A new report commissioned by the French Socialist government to make recommendations on how France can better integrate its residents of foreign origin has been described by former French Defense Minister Gerard Longuet as "organizing apartheid by inciting each community to affirm its difference," according to the French newspaper Le Figaro.
I figured that had to be gross exaggeration -- until I read through the hundreds of pages myself. As a native Canadian, I couldn't help but notice that the French experts who compiled the report referred to the separatism-plagued French-Canadian province of Quebec as a "country" unto itself -- as in, "other countries, like Quebec." Why endeavor to import to France the kind of separatist turbulence that Canada has historically struggled to overcome? The agenda of social division permeating the report is something to behold.
The irony is that French President Francois Hollande is trying to assist balkanized countries like Mali and now the Central African Republic, while at the same time having to distance himself from those within his own party who suggest that the solution to France's integration problems is simply increased division under the guise of cultural plurality. That a report meant to help foster integration ended up recommending division exemplifies the utter insanity of socialist thinking.
Mr. Hollande's biggest handicap is that he's a pragmatist stuck with the socialist label and the ideological base that goes with it. France didn't want to elect a socialist; it wanted to elect someone who wasn't hyperactive and flashy like former center-right President Nicolas Sarkozy. But just try explaining that to the socialists in power.
In France right now, there is a significant difference between the big "S" Socialist party name -- a large ideological tent -- and the small "s" socialist ideology that it's supposed to incarnate. Mr. Hollande is caught between those two entities. Maybe the Socialist Party should address the divisions within its own ranks before tackling divisions within French society at large.
So what kind of solutions for improved integration did France's government-convened experts generate? Well, one of the few things on which all French parties seem to agree is the ban on Muslim headscarves in schools. The report recommends overturning the ban -- even though Socialist Prime Minister Jean-Marc Ayrault, who commissioned this taxpayer-funded exercise in political masochism, voted in favor of the ban on headscarves himself.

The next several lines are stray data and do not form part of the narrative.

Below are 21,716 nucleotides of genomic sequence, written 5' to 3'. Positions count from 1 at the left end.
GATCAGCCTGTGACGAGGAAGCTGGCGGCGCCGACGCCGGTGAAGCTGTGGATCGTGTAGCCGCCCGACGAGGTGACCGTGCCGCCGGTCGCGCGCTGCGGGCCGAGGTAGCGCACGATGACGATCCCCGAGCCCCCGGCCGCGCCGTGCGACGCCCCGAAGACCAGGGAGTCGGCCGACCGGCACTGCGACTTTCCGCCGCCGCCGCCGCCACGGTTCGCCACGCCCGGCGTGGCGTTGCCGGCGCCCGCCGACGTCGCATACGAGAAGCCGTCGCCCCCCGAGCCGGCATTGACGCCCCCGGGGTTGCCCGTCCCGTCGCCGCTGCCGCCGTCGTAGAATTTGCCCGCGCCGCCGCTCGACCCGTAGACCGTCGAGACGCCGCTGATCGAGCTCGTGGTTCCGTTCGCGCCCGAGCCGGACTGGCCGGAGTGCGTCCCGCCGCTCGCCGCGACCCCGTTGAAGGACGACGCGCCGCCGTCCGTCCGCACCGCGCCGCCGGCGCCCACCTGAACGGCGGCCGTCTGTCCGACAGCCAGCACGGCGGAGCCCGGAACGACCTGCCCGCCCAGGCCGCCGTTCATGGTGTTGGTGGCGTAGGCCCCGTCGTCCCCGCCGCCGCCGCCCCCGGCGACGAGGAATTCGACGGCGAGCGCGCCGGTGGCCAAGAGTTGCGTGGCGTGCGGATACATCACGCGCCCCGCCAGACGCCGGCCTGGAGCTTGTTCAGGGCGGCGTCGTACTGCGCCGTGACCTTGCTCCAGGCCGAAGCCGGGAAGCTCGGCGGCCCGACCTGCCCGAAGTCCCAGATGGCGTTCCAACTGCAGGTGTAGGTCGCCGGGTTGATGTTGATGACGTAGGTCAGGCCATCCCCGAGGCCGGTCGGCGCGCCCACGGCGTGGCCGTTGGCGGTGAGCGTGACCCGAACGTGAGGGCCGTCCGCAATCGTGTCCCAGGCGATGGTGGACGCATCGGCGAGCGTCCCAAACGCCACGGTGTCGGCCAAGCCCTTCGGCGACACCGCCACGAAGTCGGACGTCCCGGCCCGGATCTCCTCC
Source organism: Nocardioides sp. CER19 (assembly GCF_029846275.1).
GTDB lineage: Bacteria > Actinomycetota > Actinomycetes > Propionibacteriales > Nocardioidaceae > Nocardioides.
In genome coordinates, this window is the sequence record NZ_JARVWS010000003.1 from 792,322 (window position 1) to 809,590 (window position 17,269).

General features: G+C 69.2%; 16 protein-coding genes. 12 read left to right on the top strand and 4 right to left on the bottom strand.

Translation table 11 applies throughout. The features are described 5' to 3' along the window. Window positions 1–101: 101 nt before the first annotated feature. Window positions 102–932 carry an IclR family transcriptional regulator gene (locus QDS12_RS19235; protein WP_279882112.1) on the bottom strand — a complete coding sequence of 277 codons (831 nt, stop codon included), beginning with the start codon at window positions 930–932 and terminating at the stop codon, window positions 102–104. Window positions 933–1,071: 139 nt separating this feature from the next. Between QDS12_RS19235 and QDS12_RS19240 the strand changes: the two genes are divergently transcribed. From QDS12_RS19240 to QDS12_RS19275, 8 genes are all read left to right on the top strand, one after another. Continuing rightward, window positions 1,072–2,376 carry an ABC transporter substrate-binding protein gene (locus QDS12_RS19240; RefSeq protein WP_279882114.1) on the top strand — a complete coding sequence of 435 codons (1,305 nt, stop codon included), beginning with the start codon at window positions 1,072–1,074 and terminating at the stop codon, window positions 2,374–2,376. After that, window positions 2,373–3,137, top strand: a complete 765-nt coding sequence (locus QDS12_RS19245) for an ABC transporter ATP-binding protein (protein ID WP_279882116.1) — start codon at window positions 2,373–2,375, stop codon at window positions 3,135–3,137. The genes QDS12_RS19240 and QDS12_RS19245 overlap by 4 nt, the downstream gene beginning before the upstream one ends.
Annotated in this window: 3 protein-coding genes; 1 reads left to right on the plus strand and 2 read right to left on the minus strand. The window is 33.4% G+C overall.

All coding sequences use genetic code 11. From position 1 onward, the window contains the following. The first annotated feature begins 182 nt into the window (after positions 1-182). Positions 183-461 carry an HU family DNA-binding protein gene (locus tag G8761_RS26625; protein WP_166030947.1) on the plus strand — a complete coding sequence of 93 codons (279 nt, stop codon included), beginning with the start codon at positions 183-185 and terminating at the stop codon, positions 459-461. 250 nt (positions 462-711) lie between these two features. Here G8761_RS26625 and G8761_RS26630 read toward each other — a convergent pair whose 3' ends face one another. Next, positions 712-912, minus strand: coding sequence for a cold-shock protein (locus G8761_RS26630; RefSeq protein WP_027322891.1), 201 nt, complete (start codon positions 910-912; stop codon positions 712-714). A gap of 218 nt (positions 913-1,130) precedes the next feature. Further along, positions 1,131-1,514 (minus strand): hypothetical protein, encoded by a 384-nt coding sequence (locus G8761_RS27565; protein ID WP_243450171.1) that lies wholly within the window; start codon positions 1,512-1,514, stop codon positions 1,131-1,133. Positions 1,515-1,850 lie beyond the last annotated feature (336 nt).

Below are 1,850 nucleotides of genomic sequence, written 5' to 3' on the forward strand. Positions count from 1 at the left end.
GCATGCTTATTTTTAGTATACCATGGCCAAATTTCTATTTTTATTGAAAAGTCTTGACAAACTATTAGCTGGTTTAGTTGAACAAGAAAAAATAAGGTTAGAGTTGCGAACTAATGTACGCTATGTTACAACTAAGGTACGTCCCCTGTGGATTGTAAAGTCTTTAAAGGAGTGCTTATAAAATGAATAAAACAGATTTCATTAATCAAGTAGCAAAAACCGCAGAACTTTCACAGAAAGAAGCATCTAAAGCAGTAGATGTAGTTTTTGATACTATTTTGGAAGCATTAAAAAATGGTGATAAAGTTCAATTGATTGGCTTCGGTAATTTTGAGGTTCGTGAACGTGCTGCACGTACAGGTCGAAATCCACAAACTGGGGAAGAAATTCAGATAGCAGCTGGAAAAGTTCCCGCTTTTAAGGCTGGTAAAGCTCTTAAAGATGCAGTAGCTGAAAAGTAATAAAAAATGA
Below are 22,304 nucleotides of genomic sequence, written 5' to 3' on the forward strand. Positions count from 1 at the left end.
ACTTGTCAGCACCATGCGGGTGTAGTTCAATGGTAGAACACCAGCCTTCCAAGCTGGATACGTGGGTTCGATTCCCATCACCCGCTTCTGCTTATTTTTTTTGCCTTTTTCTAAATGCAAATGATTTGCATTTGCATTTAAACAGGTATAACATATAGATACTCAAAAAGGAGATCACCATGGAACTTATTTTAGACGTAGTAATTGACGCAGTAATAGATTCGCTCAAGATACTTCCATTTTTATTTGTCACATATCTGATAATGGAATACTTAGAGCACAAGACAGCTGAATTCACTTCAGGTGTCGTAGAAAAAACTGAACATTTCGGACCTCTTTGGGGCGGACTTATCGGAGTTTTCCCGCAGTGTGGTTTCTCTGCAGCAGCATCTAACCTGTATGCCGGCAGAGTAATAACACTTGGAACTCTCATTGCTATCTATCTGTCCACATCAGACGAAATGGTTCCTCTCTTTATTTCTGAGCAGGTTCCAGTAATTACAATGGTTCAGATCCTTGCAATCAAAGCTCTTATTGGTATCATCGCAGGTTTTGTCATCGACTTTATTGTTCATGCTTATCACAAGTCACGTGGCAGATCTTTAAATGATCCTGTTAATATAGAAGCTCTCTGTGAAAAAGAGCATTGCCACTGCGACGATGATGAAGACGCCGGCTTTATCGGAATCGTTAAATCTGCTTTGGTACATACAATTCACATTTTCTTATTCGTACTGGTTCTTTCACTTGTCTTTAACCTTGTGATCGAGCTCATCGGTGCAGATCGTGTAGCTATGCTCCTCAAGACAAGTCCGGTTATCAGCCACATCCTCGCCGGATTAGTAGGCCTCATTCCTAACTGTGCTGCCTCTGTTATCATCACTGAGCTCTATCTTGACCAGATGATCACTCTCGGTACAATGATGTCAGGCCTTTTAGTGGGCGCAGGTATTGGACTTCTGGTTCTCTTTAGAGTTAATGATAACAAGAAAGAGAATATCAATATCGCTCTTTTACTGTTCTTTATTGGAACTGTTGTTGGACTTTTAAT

The report also suggests adopting the very best aspect -- and by "best," I mean worst -- of the American judicial system, by introducing class-action, anti-discrimination lawsuits into the French system and "significantly reinforcing" the damages paid to plaintiffs in anti-discrimination cases.
It also contends that "France should assume the 'Arab-Oriental' dimension of its identity and drop its post-colonial attitude." The report recommends that France "develop Arab education ... by introducing it in the best schools across the entire country." Further, it recommends college-level education of African language -- in one of the dominant tongues, such as Bambara, Dioula, Lingala or Swahili. The rationale is that "we forget that immigrants, who we expect to 'speak French well,' often already speak several languages." Right, and so they should speak decent French -- because they're moving to France. A nationalization of mass foreign-language learning should be driven by some kind of pragmatic impetus that extends beyond mere historic guilt. It's hard to imagine how prioritizing African languages over those that dominate the business world would ultimately benefit France.
Later in the same report, "Creole" is recommended as yet another language to be widely taught. Which variation of Creole? All of them, I guess. Or maybe just the French Creoles -- of which there are about 17. It's enough of a challenge for kids to express themselves in a single language besides text-messaging and emoticons.
The experts call for a shift in language to underpin a new policy, suggesting that "the term 'integration' isn't appropriate to represent this public policy." You don't say! How unfortunate that your rather straightforward task was to actually make integration recommendations. Here's hoping that your paycheck fails to integrate into your bank account.
Not to belittle months of worth of work by a reported 250 people to produce five sections ranging from 32 to 93 pages each, at what was no doubt a massive cost in human capital. But as an immigrant to France myself, fitting in really isn't rocket science; it's an individual responsibility. The real challenge is convincing socialists to stop using immigration and integration as a pretext for shredding the fabric of their own country.
Rachel Marsden is a columnist, political strategist and former Fox News host based in Paris. She appears frequently on TV and in publications in the U.S. and abroad. Her website can be found at http://www.rachelmarsden.com.